In addition, the ICA maintained that there was no objective justification for Google’s refusal to publish JuicePass on Android Auto, as the contested conduct was based on Google’s discretionary business choices regarding its publishing policy for Android Auto.
Finally, according to the ICA, the fact that, during the proceedings, Google had developed templates for Android Auto-compatible navigation and EV charging apps, which allowed developers to publish beta versions of their apps on Android Auto, was irrelevant for the purposes of its assessment, as beta versions are intended for a limited group of users (willing to participate in this form of testing). Accordingly, the ICA held that Google’s abusive conduct started from its first rejection of Enel X’s request (in September 2018) and was still ongoing.
(iv) The exclusionary effects
Taking into account the presence of network effects and the risk of winner-takes-all phenomena, the ICA held that Google’s refusal to allow JuicePass to be published on Android Auto could lead to the definitive exclusion of Enel X from the EV charging sector. This was particularly the case, in the ICA’s view, due to the fact that the EV market in Italy is on the verge of significant growth, which is a crucial period for JuicePass to build its user base.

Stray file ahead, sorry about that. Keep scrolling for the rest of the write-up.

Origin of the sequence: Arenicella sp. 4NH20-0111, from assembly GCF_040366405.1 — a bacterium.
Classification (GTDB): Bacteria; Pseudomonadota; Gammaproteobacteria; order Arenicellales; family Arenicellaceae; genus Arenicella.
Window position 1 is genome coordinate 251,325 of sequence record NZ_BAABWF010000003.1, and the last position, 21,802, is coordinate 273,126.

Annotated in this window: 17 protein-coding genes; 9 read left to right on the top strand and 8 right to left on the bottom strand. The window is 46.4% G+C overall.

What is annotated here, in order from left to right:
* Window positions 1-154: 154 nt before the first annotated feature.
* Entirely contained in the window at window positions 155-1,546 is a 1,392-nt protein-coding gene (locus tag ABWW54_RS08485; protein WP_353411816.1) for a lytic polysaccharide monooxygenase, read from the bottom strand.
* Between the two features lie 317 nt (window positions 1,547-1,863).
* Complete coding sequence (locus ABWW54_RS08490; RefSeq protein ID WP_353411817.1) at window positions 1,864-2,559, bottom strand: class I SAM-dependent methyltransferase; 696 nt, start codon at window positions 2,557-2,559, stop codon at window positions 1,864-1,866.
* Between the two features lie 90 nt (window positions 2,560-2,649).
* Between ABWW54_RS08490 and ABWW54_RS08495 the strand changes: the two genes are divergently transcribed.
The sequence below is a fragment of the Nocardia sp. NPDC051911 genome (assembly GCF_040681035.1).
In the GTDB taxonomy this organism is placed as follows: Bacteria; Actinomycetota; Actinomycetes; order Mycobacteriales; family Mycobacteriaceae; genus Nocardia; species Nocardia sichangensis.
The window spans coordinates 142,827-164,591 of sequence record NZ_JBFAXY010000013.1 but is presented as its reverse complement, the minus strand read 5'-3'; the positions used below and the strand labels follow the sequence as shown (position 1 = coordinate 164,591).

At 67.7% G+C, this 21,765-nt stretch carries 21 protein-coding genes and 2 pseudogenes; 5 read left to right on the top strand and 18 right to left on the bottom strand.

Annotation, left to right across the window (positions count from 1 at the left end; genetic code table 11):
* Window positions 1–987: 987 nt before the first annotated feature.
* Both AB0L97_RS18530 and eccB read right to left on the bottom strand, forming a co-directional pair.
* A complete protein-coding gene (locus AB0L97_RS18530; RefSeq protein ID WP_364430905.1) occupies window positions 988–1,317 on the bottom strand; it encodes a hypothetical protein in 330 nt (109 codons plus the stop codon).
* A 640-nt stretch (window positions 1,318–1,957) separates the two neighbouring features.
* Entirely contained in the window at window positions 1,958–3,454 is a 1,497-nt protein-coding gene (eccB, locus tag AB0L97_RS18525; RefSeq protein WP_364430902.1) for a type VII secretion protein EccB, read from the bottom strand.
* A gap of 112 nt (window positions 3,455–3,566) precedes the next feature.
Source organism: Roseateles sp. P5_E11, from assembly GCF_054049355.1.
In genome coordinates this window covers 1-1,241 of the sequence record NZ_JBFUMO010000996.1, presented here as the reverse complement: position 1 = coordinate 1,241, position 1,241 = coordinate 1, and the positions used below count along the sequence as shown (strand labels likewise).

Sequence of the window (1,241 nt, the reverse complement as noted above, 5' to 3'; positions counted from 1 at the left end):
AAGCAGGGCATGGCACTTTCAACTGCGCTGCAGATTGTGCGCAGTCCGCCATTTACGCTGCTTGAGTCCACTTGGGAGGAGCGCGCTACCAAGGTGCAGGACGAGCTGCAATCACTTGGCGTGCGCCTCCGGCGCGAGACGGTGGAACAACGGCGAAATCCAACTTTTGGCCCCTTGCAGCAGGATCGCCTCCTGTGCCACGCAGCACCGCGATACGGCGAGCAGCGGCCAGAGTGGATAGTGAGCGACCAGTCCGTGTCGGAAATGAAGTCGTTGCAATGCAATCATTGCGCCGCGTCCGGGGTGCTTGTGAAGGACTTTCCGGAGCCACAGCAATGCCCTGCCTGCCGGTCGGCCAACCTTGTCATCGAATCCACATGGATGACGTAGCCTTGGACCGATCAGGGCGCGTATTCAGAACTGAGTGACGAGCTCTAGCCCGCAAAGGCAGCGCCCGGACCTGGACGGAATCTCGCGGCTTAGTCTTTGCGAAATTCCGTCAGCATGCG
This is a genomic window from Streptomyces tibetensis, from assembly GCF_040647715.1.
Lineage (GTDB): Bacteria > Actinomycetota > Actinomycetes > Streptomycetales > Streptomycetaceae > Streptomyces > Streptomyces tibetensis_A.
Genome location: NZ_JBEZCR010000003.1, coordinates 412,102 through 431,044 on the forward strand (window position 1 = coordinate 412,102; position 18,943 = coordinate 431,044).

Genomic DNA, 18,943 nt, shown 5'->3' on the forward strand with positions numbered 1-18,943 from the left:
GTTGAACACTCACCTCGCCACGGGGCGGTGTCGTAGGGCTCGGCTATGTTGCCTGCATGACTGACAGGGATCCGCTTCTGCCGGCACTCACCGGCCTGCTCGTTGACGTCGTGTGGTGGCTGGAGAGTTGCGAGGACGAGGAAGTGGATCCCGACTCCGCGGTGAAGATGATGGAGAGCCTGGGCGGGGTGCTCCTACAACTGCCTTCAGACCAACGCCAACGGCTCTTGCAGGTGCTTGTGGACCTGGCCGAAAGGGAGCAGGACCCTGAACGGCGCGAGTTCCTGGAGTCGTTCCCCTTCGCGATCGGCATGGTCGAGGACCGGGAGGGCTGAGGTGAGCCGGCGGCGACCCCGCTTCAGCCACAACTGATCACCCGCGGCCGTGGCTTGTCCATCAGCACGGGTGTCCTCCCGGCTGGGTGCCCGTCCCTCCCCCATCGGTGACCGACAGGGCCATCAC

(v) Fine and obligations imposed on Google
With regard to the calculation of the fine, the ICA held that the turnover figures provided by Google (according to which its open source OS Android did not generate any revenue) did not adequately reflect Android’s contribution to Google’s overall turnover. As a consequence, the ICA decided to set the amount of the fine on the basis of an estimate of the relevant turnover, pursuant to paragraph 9 of the ICA’s guidelines on the method for setting antitrust fines.
In addition, the ICA imposed on Google behavioral obligations aimed at restoring a level playing field in Android Auto with regard to EV charging apps. To this end, the ICA ordered Google to release without delay the final version of the template for EV charging apps, after having possibly completed it to include all the features considered essential by Enel X (namely, booking and starting charging sessions). The ICA also requested to appoint a monitoring trustee to supervise Google’s activities and report to the ICA.
 ICA Decision of April 27, 2021, No. 29645, Case A529, Google/compatibilità app Enel X Italia con sistema Android Auto.
 Commission Decision of July 18, 2018, No. 4761, Case AT.40099, Google Android.